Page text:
Wednesday, December 24, 2008

Best Books of 2008

I’ve read a lot of books this year, but I can’t say I have been overwhelmed with bounty. I have enjoyed many books, but I actually found it hard to find 10 that I really liked. The following is a list of my favorite books of the year, categorized by fiction and non-fiction. Not all of these are new releases:


American Wife by Curtis Sittenfeld – A great read that gave me an appreciation for Laura Bush.

An Uncommon Reader by Alan Bennett – This is almost a novella that recounts what happens when Queen Elizabeth of England unexpectedly visits a bookmobile, selects a book, and discovers a passion for reading. Hint: her world and that of the people she rules changes.

Any Human Heart by William Boyd – This is an “autobiography” of an Englishman in the 20th century, written in journal form.

Mary by Janis Cooke Newman – a novel about the life of Mary Todd Lincoln. I couldn’t put this book down, even though Lincoln had a very depressing life.

The Wednesday Sisters by Meg Waite Clayton – This is a book about female friendship and writing. Who could ask for more?


Desperate Passage by Ethan Rarick – Drawing on new archeological evidence and letters, Rarick recounts the story of the Donner Party as its members make their way from the east coast to California. Rarick brings the times and people to life in a compelling narrative.

Lucia: A Venetian Life in the Age of Napolean by Andrea di Robilant – I am a big fan of this author, and not because we share the same literary agent. Di Robilant has written two non fiction books about Italy that draw on a series of letters written by his ancestors in the 18th and 19th centuries. They provide a fascinating glimpse of Europe and the upper classes.

I asked Cindy Snow, who works at A Great Good Place for Books in Oakland, for a list of her favorite books. Here is her reply.

Hi, Frances--Well, here it is. I look back on the year in books, and although there were many that I liked I can't say that I was absolutely knocked down by any. I found pieces of what I liked in many, true, insightful characters, wonderful description, a great plot which leaves me feeling emotionally moved and the books' ability to intrude on my thoughts and captivate me for days, leaving me without wanting to start a new book.

That being said, I really enjoyed the following books (not in order of any kind). Plus, I am sure that I am forgetting a few, especially those from the beginning of the year!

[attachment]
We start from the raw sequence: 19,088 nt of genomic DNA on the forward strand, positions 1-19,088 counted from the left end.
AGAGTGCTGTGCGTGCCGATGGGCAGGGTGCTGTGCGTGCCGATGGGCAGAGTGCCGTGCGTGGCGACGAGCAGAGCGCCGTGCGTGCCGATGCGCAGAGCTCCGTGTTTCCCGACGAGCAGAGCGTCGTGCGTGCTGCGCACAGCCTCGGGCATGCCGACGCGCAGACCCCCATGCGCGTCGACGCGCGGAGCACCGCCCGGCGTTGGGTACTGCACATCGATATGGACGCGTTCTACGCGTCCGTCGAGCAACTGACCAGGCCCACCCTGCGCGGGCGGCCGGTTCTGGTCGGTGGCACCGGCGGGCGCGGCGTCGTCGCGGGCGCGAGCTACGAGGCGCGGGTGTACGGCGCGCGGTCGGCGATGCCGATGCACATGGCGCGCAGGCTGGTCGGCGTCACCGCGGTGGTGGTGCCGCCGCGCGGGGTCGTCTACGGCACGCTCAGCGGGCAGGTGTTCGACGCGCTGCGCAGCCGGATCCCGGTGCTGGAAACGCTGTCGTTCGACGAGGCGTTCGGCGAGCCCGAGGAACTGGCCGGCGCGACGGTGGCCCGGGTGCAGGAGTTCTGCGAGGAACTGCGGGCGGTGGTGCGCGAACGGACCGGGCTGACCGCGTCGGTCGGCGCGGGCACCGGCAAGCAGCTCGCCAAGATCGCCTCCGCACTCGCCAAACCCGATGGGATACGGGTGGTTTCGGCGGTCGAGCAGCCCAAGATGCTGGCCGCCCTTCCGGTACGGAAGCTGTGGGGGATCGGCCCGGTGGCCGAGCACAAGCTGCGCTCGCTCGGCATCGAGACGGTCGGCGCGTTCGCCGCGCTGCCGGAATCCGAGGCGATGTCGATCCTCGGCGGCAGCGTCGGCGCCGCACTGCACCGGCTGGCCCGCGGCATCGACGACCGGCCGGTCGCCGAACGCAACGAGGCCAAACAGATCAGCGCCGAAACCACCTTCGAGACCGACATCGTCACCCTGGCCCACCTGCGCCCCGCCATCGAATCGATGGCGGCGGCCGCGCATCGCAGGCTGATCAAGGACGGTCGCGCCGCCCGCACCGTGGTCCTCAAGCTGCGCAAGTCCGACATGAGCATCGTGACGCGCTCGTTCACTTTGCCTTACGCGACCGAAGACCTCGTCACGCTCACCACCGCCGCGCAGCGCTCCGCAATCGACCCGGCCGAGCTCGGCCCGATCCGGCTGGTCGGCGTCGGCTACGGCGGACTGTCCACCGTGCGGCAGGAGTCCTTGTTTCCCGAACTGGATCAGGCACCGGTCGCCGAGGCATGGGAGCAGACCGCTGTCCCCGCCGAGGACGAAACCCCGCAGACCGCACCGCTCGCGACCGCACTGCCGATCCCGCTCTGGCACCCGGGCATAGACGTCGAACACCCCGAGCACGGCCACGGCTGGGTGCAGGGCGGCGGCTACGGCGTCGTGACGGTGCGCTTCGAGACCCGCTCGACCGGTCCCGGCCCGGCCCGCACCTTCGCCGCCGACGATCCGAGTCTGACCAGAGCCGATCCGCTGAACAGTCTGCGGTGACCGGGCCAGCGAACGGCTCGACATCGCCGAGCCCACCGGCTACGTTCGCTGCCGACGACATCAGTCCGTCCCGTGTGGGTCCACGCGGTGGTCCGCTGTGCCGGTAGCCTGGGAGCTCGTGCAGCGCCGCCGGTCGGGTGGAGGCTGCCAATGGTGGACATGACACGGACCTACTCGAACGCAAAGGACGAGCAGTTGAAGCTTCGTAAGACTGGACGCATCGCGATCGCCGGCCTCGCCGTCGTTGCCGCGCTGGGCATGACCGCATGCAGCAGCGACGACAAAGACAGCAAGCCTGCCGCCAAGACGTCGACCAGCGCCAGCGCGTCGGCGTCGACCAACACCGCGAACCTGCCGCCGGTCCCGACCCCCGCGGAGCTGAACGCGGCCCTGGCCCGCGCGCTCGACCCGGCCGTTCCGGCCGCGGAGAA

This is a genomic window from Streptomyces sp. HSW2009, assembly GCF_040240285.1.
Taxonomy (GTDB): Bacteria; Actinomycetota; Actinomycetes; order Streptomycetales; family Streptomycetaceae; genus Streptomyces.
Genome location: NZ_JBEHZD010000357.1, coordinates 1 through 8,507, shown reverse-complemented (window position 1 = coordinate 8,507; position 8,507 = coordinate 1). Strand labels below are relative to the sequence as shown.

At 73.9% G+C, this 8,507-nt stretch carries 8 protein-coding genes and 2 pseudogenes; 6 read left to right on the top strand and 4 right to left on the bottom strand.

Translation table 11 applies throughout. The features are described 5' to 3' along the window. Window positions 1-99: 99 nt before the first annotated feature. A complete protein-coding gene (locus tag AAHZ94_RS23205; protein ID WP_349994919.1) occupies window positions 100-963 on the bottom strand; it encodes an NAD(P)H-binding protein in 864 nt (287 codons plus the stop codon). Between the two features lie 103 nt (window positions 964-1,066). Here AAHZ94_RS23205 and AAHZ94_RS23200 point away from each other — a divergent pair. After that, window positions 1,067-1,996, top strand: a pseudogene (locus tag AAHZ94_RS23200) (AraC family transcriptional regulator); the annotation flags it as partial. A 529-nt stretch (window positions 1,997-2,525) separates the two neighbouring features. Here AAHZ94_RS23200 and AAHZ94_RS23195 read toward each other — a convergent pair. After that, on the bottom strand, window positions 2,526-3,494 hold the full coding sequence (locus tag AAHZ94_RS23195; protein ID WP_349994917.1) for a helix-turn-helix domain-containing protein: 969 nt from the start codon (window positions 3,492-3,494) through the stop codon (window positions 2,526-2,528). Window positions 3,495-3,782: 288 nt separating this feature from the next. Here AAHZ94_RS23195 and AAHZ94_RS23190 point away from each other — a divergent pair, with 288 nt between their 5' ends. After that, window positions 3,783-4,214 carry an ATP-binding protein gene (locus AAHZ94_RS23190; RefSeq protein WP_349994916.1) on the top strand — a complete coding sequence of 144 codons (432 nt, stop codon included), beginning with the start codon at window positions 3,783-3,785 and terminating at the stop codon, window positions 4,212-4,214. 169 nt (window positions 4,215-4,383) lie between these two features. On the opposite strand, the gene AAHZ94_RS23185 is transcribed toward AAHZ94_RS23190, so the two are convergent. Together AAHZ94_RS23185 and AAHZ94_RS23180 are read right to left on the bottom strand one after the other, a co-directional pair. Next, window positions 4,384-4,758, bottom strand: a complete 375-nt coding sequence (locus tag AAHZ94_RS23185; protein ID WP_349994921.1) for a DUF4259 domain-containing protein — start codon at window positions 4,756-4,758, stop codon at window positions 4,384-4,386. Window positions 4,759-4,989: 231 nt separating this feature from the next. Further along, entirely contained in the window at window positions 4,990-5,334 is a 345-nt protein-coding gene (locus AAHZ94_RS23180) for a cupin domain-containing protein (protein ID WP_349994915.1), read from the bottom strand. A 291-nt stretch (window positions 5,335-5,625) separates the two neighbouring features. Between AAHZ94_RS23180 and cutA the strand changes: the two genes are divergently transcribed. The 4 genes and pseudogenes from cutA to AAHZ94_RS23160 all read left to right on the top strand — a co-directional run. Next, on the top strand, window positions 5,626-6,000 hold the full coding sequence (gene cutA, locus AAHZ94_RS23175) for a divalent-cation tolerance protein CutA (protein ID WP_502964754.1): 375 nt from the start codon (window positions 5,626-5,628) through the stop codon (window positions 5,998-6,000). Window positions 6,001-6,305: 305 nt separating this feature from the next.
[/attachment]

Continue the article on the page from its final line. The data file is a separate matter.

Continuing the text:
Unaccustomed Earth by Jumpa Lahiri

Deaf Sentence by David Lodge

Loving Frank by Nancy Horan

An American WifeCurtis Sittenfeld

The Likeness by Tanya French

When Will there Be Good News? By Kate Atkinson

The Guernesey Literary and Potato Peel Society by Mary Anne Shaffer and Annie Barrows

The English Major by Jim Harrison

City of Thieves by David Benioff

The Girl with the Dragon Tattoo by Stieg Larsson and Reg Keelan

The Monsters of Templeton by Lauren Groff

Hurry Down Sunshine by Michael Greenberg

The Corpse Walker by Liao Yiwu

Nancy Chirinos, another friend and avid reader, has this list:

In the Wake--Pers Petterson. I like his spare style and the exotic world of Norway.
Out Stealing Horses-Per Petterson--loved it. Beautiful writing, beautiful story
Olive Kittredge--Elizabeth Strout--loved it. Stories linked by characters and town
The Year of Magical Thinking--Joan Didion--I avoided reading it for a long time as I thought it would be too sad, but it was so well written, I loved it.
Can You Forgive Her? Anthony Trollop--my favorite Trollop so far. Social rather than political. I like Trollop because he's so dense, I can escape. I like classics when I want more involved language.
Dreams From My Father--Barack Obama--a must read, I believe
Great Expectations--Charles Dickens, what is there to say?
Mister Pip--Lloyd James--a good companion book to Great Expectations, a teacher telling the story of Great Expectations to a class of children in violent Haiti
Exit Ghost--Phillip Roth, because I love Phillip Roth

1 comment:

Paul Lamb said...

Everyone should love Philip Roth!

I keep a list of every book I've read (and the date completed), but I've never thought to go back an select my favs and not. I just keep moving on to the next book.